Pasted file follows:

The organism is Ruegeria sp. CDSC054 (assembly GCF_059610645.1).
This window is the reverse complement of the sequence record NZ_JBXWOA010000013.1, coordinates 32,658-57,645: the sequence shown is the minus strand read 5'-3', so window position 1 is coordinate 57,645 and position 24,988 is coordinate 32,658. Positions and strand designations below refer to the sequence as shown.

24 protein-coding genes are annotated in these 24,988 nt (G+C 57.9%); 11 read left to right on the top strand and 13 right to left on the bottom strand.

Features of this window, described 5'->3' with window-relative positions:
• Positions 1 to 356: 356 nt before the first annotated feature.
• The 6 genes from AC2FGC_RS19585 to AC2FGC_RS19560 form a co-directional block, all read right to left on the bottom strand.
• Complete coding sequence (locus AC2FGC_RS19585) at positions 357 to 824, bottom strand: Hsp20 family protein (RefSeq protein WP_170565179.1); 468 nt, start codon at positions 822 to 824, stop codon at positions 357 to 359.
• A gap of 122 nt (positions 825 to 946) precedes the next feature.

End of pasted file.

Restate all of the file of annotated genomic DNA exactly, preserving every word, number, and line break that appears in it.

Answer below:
The organism is Ruegeria sp. CDSC054 (assembly GCF_059610645.1).
This window is the reverse complement of the sequence record NZ_JBXWOA010000013.1, coordinates 32,658-57,645: the sequence shown is the minus strand read 5'-3', so window position 1 is coordinate 57,645 and position 24,988 is coordinate 32,658. Positions and strand designations below refer to the sequence as shown.

24 protein-coding genes are annotated in these 24,988 nt (G+C 57.9%); 11 read left to right on the top strand and 13 right to left on the bottom strand.

Features of this window, described 5'->3' with window-relative positions:
• Positions 1 to 356: 356 nt before the first annotated feature.
• The 6 genes from AC2FGC_RS19585 to AC2FGC_RS19560 form a co-directional block, all read right to left on the bottom strand.
• Complete coding sequence (locus AC2FGC_RS19585) at positions 357 to 824, bottom strand: Hsp20 family protein (RefSeq protein WP_170565179.1); 468 nt, start codon at positions 822 to 824, stop codon at positions 357 to 359.
• A gap of 122 nt (positions 825 to 946) precedes the next feature.